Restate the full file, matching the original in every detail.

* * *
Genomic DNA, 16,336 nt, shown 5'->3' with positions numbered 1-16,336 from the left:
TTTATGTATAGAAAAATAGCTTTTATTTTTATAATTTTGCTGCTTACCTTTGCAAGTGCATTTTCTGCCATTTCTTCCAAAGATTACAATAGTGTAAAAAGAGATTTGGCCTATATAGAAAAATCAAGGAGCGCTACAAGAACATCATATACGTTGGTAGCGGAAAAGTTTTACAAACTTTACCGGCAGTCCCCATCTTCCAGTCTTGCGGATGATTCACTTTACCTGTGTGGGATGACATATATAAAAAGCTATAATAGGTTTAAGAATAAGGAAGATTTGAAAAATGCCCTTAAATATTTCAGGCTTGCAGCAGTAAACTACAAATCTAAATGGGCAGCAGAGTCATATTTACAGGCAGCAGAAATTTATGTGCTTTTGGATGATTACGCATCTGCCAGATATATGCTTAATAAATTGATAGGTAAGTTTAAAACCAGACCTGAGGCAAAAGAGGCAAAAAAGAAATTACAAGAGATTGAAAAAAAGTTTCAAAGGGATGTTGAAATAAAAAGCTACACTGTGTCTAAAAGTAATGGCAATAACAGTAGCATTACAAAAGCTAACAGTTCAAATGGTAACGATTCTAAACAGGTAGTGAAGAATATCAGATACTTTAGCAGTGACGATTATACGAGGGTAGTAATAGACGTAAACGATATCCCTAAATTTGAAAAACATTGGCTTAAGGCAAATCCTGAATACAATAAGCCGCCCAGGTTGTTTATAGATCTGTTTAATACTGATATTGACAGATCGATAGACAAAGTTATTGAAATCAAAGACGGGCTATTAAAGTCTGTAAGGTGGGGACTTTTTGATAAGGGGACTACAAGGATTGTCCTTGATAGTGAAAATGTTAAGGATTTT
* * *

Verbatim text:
Genomic DNA, 16,336 nt, shown 5'->3' with positions numbered 1-16,336 from the left:
TTTATGTATAGAAAAATAGCTTTTATTTTTATAATTTTGCTGCTTACCTTTGCAAGTGCATTTTCTGCCATTTCTTCCAAAGATTACAATAGTGTAAAAAGAGATTTGGCCTATATAGAAAAATCAAGGAGCGCTACAAGAACATCATATACGTTGGTAGCGGAAAAGTTTTACAAACTTTACCGGCAGTCCCCATCTTCCAGTCTTGCGGATGATTCACTTTACCTGTGTGGGATGACATATATAAAAAGCTATAATAGGTTTAAGAATAAGGAAGATTTGAAAAATGCCCTTAAATATTTCAGGCTTGCAGCAGTAAACTACAAATCTAAATGGGCAGCAGAGTCATATTTACAGGCAGCAGAAATTTATGTGCTTTTGGATGATTACGCATCTGCCAGATATATGCTTAATAAATTGATAGGTAAGTTTAAAACCAGACCTGAGGCAAAAGAGGCAAAAAAGAAATTACAAGAGATTGAAAAAAAGTTTCAAAGGGATGTTGAAATAAAAAGCTACACTGTGTCTAAAAGTAATGGCAATAACAGTAGCATTACAAAAGCTAACAGTTCAAATGGTAACGATTCTAAACAGGTAGTGAAGAATATCAGATACTTTAGCAGTGACGATTATACGAGGGTAGTAATAGACGTAAACGATATCCCTAAATTTGAAAAACATTGGCTTAAGGCAAATCCTGAATACAATAAGCCGCCCAGGTTGTTTATAGATCTGTTTAATACTGATATTGACAGATCGATAGACAAAGTTATTGAAATCAAAGACGGGCTATTAAAGTCTGTAAGGTGGGGACTTTTTGATAAGGGGACTACAAGGATTGTCCTTGATAGTGAAAATGTTAAGGATTTT